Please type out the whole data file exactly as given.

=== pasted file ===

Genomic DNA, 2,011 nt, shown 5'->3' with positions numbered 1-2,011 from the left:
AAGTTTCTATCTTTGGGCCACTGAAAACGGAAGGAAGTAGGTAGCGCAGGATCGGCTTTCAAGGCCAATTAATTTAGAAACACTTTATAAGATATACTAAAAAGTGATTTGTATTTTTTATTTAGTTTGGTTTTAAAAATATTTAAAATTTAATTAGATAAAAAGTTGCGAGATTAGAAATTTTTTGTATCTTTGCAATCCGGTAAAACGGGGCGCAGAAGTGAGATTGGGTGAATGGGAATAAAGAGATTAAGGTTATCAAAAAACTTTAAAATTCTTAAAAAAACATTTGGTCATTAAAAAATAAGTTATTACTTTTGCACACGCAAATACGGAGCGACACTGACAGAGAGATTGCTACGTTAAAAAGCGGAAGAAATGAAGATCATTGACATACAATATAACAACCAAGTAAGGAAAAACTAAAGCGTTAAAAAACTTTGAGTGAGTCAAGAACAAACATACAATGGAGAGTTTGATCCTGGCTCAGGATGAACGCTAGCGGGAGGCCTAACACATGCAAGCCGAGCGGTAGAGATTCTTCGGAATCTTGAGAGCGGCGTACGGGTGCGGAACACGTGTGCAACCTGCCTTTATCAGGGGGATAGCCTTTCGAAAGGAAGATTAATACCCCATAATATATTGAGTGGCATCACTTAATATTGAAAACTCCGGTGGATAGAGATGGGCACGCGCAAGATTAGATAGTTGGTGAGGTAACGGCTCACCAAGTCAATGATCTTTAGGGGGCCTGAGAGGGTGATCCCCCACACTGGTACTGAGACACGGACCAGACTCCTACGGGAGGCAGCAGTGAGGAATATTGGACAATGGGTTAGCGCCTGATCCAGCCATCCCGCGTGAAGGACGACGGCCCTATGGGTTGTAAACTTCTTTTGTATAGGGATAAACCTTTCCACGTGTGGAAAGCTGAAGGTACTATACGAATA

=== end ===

Genomic DNA, 2,011 nt, shown 5'->3' with positions numbered 1-2,011 from the left:
AAGTTTCTATCTTTGGGCCACTGAAAACGGAAGGAAGTAGGTAGCGCAGGATCGGCTTTCAAGGCCAATTAATTTAGAAACACTTTATAAGATATACTAAAAAGTGATTTGTATTTTTTATTTAGTTTGGTTTTAAAAATATTTAAAATTTAATTAGATAAAAAGTTGCGAGATTAGAAATTTTTTGTATCTTTGCAATCCGGTAAAACGGGGCGCAGAAGTGAGATTGGGTGAATGGGAATAAAGAGATTAAGGTTATCAAAAAACTTTAAAATTCTTAAAAAAACATTTGGTCATTAAAAAATAAGTTATTACTTTTGCACACGCAAATACGGAGCGACACTGACAGAGAGATTGCTACGTTAAAAAGCGGAAGAAATGAAGATCATTGACATACAATATAACAACCAAGTAAGGAAAAACTAAAGCGTTAAAAAACTTTGAGTGAGTCAAGAACAAACATACAATGGAGAGTTTGATCCTGGCTCAGGATGAACGCTAGCGGGAGGCCTAACACATGCAAGCCGAGCGGTAGAGATTCTTCGGAATCTTGAGAGCGGCGTACGGGTGCGGAACACGTGTGCAACCTGCCTTTATCAGGGGGATAGCCTTTCGAAAGGAAGATTAATACCCCATAATATATTGAGTGGCATCACTTAATATTGAAAACTCCGGTGGATAGAGATGGGCACGCGCAAGATTAGATAGTTGGTGAGGTAACGGCTCACCAAGTCAATGATCTTTAGGGGGCCTGAGAGGGTGATCCCCCACACTGGTACTGAGACACGGACCAGACTCCTACGGGAGGCAGCAGTGAGGAATATTGGACAATGGGTTAGCGCCTGATCCAGCCATCCCGCGTGAAGGACGACGGCCCTATGGGTTGTAAACTTCTTTTGTATAGGGATAAACCTTTCCACGTGTGGAAAGCTGAAGGTACTATACGAATA